News / Africa

Questions Remain Concerning No-Fly Zone Over Libya

An anti-Gadhafi rebel fires on a government warplane flying overhead in Ras Lanouf, eastern Libya, March 9, 2011
An anti-Gadhafi rebel fires on a government warplane flying overhead in Ras Lanouf, eastern Libya, March 9, 2011

The United Nations Security Council has approved a no-fly zone over Libya by a vote of 10 to nothing with five abstentions (Russia, China, Germany, Brazil and India). But experts say there are a number of questions that need to be resolved before a no-fly zone is put in place.

The U.N. Security Council resolution establishes the no-fly zone to protect civilians from attacks by the forces of Libyan leader Colonel Moammar Gadhafi. And it also authorizes member states to “take all necessary measures” to enforce the ban on flights. A no-fly zone is defined as airspace in which certain aircraft - especially military ones - are forbidden to fly.

The resolution was co-sponsored by Britain and France, with backing from the United States.  
French Foreign Minister Alain Juppé told the council that Gadhafi’s forces are continuing their violent attacks on cities and regions.

"We cannot let these warmongers do this," he said. "We cannot abandon the civilian populations and victims of brutal repression. We cannot allow for legality and international morality to be struck down."

Russia was one of five council members to abstain. Moscow's ambassador Vitaly Churkin said there were questions raised by Russia and others during consideration of the resolution that were not answered.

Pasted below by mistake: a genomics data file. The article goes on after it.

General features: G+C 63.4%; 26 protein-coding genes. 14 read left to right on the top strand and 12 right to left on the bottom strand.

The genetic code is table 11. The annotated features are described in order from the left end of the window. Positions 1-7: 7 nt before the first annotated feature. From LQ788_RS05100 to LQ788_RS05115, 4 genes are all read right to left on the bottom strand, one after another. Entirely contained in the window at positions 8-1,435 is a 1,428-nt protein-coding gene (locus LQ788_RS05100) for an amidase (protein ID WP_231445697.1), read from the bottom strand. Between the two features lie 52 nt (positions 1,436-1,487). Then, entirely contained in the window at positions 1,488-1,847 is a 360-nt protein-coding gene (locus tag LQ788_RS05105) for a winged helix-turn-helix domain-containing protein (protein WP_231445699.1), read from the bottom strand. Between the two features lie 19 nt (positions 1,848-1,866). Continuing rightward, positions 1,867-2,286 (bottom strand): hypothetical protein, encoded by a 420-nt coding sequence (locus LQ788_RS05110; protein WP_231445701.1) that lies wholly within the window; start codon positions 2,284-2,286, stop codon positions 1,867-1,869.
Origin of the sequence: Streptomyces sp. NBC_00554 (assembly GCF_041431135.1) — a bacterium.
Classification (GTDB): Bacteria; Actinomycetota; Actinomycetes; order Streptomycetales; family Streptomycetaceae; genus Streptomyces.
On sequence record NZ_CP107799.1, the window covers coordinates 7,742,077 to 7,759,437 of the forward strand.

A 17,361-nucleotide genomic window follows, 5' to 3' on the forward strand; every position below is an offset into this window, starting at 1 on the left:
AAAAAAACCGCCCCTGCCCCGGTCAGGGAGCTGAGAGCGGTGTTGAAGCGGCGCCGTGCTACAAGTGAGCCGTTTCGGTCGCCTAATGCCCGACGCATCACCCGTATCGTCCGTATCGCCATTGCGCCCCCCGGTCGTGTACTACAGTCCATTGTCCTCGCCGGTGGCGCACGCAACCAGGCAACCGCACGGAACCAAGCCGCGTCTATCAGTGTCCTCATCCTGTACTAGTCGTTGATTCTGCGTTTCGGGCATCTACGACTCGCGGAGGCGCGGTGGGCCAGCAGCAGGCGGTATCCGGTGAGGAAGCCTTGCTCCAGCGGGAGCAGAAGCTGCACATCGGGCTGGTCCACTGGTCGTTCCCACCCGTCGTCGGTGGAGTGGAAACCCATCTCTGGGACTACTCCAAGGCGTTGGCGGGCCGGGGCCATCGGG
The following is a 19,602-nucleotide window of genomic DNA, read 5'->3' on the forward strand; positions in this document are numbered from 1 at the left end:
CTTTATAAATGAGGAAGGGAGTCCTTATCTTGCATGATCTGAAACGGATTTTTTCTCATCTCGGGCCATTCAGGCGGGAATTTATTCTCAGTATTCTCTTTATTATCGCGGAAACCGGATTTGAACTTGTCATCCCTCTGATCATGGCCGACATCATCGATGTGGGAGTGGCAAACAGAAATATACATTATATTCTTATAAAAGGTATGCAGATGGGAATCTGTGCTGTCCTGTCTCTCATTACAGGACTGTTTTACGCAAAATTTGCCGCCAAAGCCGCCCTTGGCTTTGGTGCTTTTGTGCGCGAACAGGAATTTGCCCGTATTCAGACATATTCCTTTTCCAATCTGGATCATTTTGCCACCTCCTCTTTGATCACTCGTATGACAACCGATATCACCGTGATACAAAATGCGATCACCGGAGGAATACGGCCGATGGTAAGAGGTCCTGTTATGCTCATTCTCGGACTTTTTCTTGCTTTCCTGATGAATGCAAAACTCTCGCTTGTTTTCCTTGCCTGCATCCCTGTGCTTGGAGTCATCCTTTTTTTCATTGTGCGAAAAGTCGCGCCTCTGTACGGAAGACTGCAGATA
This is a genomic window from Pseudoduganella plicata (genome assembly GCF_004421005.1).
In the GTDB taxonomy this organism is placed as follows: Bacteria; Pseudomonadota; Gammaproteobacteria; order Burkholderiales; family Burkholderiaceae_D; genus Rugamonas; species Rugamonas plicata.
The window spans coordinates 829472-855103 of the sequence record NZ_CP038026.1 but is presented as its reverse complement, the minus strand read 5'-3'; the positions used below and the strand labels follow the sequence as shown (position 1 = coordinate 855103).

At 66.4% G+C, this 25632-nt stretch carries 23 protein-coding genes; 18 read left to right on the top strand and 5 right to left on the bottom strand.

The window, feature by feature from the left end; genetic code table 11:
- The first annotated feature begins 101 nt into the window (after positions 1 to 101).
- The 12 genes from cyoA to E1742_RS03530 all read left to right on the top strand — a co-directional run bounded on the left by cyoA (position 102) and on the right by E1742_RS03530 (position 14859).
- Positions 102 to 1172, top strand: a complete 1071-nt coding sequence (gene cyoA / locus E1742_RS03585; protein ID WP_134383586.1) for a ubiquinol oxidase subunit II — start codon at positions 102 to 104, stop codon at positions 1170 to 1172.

"Questions which were both concrete and legitimate: questions regarding how the no-fly zone would be enforced, what the rules of engagement would be and limits to the use of force would be," he said.

Experts say there are other key questions that need to be resolved before a no-fly zone is put in place. These include will the no-fly zone cover all of Libya - or just over areas occupied by pro-Gadhafi forces? Who will be involved and for what length of time?

Retired U.S. Navy Captain Ben Renda, who flew aircraft patrolling the no-fly zone over southern Iraq in the late 1990s, voices a serious concern.

"When you are sitting at 1,000 feet, or 5,000 feet or 35,000 feet, figuring out who are the civilians and who are not civilians can be particularly hard because it’s a difficult thing to do from the get-go," he said. "Determining who are the rebel forces versus the government forces and on the assumption that mercenaries have also been brought in, figuring out which one of three buckets the good guys are in and the bad guys are in, will be exceedingly difficult - particularly if there is no ground presence, doing it strictly from the air will be challenging."

Renda says in theory, a no-fly zone could be put in place rather quickly.

"A no-fly zone assumes air superiority - so you need to make sure that there is nothing on the ground can shoot things down - so that would be the first step. So that depending upon the level of sophistication of the Libyan air defense, it will necessitate some type of minimization or neutralization of those defenses. Once that is assured, then you can move in with aircraft carriers or start doing over-flight operations depending on the allies’ capabilities and the types of assets that the U.S. wants to deploy in the area," he said.